Now, a very interesting statue, back in the day. I mean, it’s still, like, pretty close to the center, where the cathedral is. But, back in the day, it was the Central Square of the city. It was a very prominent place. So, this was a huge undertaking. It was a very important statue. It was a very important political statement, as it turns out.
One of the main reasons for erecting a statue to Gutenberg was a rivalry between the cities of Strasbourg and Mainz. Everyone that I know and I always thought it was invented in Mainz, right? In Germany.
Gutenberg’s Printing Press
But, regarding the location where Gutenberg made his discovery, Strasbourg claimed to be the place of the discovery of movable type, during the printer’s stay, between 1430 and 1440, with Mainz being only his birthplace, where he returned in 1948 to complete his experimentation.
The German city, however, was first to commemorate the man with a monument, inaugurated on August 14, 1837. So, there you go. First to market always has the advantage, right? So, it’s like the Germans won on that one.
So, really, printing was developed in France. And I have another video. There was a lot of French developments, in the early days of printing and inventors. Very interesting things. And on the design side, and pigments like blue, and all that. Anyway, a different story. So, it was a big political thing.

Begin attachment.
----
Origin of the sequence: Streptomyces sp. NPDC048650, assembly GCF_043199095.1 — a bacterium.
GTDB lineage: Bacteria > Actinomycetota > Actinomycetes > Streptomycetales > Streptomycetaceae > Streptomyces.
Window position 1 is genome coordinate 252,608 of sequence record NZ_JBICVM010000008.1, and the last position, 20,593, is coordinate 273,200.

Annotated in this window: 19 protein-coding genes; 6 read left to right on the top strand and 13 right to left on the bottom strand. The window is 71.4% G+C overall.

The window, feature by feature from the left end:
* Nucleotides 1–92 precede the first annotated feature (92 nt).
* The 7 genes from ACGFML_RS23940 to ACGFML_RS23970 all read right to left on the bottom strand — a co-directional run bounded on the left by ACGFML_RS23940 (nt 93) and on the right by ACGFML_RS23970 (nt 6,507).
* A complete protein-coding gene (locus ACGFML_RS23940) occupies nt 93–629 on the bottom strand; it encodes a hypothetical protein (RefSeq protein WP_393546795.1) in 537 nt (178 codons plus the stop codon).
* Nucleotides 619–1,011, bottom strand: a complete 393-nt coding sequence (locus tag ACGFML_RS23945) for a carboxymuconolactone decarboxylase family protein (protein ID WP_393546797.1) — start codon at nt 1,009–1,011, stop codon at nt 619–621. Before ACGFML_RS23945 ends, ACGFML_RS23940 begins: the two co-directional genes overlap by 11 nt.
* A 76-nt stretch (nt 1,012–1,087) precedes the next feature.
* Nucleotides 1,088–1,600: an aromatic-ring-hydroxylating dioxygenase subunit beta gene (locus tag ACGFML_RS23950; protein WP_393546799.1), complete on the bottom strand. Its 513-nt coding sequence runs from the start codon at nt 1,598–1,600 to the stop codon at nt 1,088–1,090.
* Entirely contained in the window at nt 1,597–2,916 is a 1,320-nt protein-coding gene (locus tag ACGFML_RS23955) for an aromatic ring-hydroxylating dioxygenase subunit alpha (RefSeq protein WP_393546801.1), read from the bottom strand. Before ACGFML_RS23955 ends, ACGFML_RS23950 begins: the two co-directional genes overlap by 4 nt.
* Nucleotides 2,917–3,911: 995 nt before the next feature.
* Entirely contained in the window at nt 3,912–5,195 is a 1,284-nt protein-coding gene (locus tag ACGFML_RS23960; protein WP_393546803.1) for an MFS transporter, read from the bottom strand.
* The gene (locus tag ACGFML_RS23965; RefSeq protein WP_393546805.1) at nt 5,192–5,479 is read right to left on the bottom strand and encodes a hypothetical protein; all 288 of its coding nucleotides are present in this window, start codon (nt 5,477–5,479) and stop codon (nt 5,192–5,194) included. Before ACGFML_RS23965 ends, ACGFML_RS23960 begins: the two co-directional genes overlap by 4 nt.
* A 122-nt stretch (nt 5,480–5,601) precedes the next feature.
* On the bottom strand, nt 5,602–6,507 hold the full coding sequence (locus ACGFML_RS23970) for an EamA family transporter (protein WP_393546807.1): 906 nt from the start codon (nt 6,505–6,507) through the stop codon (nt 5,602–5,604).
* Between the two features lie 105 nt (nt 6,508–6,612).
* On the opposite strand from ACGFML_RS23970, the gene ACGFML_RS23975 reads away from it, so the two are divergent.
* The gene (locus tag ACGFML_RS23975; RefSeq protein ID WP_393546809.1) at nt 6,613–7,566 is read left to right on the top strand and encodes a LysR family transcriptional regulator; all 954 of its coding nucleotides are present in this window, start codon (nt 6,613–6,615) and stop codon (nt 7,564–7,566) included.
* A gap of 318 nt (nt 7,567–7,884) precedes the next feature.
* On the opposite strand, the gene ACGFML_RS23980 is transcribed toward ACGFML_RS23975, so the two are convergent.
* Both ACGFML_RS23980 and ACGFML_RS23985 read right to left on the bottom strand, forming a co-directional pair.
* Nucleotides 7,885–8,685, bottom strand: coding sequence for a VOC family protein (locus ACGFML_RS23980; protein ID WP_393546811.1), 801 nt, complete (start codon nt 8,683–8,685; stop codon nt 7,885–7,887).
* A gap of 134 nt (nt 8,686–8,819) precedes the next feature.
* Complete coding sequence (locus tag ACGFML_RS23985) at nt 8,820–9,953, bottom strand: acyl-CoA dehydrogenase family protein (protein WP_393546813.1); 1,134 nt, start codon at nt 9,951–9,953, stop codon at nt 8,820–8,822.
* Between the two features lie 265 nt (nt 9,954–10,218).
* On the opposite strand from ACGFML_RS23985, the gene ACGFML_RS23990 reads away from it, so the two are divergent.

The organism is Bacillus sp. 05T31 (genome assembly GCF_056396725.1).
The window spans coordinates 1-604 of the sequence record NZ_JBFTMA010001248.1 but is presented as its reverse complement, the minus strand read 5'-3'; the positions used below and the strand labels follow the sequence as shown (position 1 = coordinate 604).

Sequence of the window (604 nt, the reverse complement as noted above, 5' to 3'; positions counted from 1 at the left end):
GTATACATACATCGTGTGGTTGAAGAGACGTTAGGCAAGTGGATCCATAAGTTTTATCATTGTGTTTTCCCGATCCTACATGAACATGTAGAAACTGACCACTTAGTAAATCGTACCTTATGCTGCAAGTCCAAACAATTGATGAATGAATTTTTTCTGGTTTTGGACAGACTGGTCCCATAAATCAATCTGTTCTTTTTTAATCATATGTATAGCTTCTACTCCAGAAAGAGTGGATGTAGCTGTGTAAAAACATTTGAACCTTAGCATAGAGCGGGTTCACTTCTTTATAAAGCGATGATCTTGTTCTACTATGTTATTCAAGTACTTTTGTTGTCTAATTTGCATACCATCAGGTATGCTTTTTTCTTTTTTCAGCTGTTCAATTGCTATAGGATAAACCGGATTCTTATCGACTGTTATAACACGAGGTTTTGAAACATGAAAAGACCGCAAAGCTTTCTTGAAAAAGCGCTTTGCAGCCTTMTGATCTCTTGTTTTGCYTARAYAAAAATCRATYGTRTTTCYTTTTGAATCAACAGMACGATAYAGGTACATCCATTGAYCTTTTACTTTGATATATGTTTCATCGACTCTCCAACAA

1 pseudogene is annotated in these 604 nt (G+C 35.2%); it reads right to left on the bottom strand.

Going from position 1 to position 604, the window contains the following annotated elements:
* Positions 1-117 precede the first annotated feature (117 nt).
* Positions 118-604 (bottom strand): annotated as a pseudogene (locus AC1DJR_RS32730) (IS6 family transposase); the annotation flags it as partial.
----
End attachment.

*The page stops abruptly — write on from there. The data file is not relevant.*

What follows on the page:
And, when they did the inaugural showing of the monument, which you’ll read, here, the brass plates weren’t ready, yet. So, they did paintings. And people freaked out, when they saw the European painting, because it featured only Martin Luther, there.
Martin Luther typeset and printed the “95 Theses”. It was all about the indulgences of the Catholic church, at the time, where you could pay money to get blessed and you would be cured. If you didn’t pay money, you were out of luck. So, that’s where the split came.
And, some say, the first mass-produced piece was printed on Gutenberg’s press by Martin Luther. So, it’s kind of fitting that he was there, on that piece. I’m a Believer, but I don’t necessarily need to say I’m a Protestant or a Catholic. I just believe in The Word. But, even still to this day, it’s a big thing, but certainly back then.
By the way, some of the rumors, or let’s say “pseudo-facts,” are covered in a great book, called, “The Justification of Johannes Gutenberg.” People ask me what’s my favorite book. I often say this one. Wow! Look at that! An old, wonderful print article. And I took a lot of notes, back in the day. It was very interesting.
And he uses facts, to fill in as much of the book as possible. But, where there were no facts available, he used creative license. He added in some of what he thought would be most likely, based on the facts known. So, we don’t really know exactly what or how it went down. But this is an interesting fact about how it was.